By Sam Mallery

When one pictures a field production crew at work, it’s common to imagine a sound person in the group, hoisting a boompole over his head. One might assume that the microphone attached to the end of the boompole is a shotgun or boom microphone, but this isn’t always the case. In fact, on the set of movie productions, particularly on interior shots, shotgun microphones are rarely used. This article will introduce you to some of the alternative microphones that audio professionals commonly use on their boompoles.

Just as a carpenter has different kinds of tools in his toolbox, a sound person will also carry a number of different microphones in his sound bag. Probably the most common type of microphone used on a boompole that isn’t a shotgun microphone is a small diaphragm condenser microphone, also known as a pencil microphone. These are the same kinds of microphones that are used as drum overheads in recording and live stage use. They are regularly used for field production in controlled environments, indoors and out.


One obvious physical advantage of using a pencil microphone in the place of a shotgun microphone is that a pencil microphone is much smaller and more lightweight. This fortunate physical attribute is not the reason this type of microphone landed on the end of a boompole. It got there because in certain situations it just sounds better.

Shotgun microphones are designed to zero in on a sound from a number of feet away from the sound source. One of the byproducts of this attribute is an increased sensitivity to echoes and reflections from the surrounding walls, floor, and ceiling. These reflections create an overall unnatural sound on playback. The pick-up pattern on a small diaphragm microphone is less affected by these reflections.

Another benefit of using a small diaphragm condenser microphone in the place of a shotgun is that it has a more balanced off-axis sound. A shotgun microphone pinpoints its directionality. The operator has to be careful where the sweet spot of the shotgun is pointed.

For example, say you are operating a boompole, and the person who is speaking turns their head. Their mouth has moved away from the sweet spot of your shotgun mic. When this happens there is a fluctuation of sound quality.

A small diaphragm microphone will be more forgiving. It has a wider sweet spot, so there will be less of a sound quality change when a person turns their head while speaking. The disadvantage of using a small diaphragm condenser on a boompole is that you cannot be as far away from the subject as you can with a shotgun microphone. So either your shots need to be tighter, or the space you are recording in needs to be dead quiet. It’s a smart idea to have both kinds of microphones in your bag.

Among the more commonly used small diaphragm microphones for the working professional is the Schoeps Colette series microphone with an MK41 capsule. When using a Schoeps Colette series microphone it’s not uncommon to also have other capsules on hand such as the MK4. Another good microphone in the higher end is the Neumann KM184.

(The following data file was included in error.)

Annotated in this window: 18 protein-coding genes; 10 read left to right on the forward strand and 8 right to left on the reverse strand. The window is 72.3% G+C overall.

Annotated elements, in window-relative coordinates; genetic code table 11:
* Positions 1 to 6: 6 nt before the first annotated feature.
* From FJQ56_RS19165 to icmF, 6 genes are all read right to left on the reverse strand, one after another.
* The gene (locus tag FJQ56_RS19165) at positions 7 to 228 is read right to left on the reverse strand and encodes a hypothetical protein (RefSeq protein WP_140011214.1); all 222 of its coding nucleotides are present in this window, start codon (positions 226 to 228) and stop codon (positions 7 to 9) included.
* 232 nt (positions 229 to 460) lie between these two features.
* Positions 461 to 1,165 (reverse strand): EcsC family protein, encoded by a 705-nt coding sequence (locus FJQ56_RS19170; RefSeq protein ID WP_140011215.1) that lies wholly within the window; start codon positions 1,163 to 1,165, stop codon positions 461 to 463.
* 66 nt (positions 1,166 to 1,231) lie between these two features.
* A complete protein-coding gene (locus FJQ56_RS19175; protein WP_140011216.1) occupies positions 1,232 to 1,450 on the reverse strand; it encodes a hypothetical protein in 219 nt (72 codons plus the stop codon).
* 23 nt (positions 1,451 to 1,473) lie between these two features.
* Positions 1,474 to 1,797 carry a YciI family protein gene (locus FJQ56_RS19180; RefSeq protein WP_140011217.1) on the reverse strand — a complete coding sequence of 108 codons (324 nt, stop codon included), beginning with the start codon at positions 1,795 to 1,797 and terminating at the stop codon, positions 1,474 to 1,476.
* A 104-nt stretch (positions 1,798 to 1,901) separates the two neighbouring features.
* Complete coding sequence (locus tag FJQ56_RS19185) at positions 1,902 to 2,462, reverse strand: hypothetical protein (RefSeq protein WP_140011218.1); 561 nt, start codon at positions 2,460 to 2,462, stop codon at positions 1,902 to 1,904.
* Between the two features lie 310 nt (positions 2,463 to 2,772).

So what’s at the end of your boompole? What should be there is up to you. You’ve got to use which ever microphone sounds best in any given situation. Some professionals have been known to use other mics on their boompoles, such as large diaphragm condenser microphones, stereo shotgun microphones, etc. The job is to capture the best possible audio. What tools you use to get there are up to you. How are you supposed to know if an outdoor shot sounds better with a pencil mic or a shotgun? It’s simple. You just plug in both microphones and listen. The better sounding mic will stand out every time.

It’s a good idea to invest in some solid wind protection for your pencil microphone, should you decide to use it outdoors. A common solution for professionals using the Schoeps Colette series microphones is a Rycote Baby Ball Gag system, with a Windjammer in place if weather conditions call for one. It’s vitally important that your wind protection system fits snug with your microphone of choice.

Below we have listed some of the popular small diaphragm condenser microphones:

Model Pattern Freq Response Price Cool feature

Audio-Technica AT3031

Cardioid 30Hz to 20kHz $169 Inexpensive

Sennheiser ME64/K6

Cardioid 40Hz to 20kHz $364.90 If you already own an K6, you only need to buy the ME64 capsule

Audio-Technica AT4051A / AT4053A

Cardioid / Hypercardioid 20Hz to 20kHz $499.00 Matches the sound of a 4073 shotgun /interchangeable capsules

Neumann KM184MT

Cardioid 20Hz to 20kHz $799.00 Matches the sound of a KMR81 shotgun

Sennheiser MKH-40

Wide Angle Cardioid 40Hz to 20kHz $1199.95 Matches the sound of a Sennheiser shotgun

Schoeps Collette MK41

Super Cardioid 40Hz to 20kHz $1592.00 A wide range of capsules and inline accessories available

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Type of Microphones | Microphonesilo

a useful article. I agree with your writing. Thank you

Bruce W Hathaway

Very useful article. I always assumed that it was always a shotgun that was used in production.


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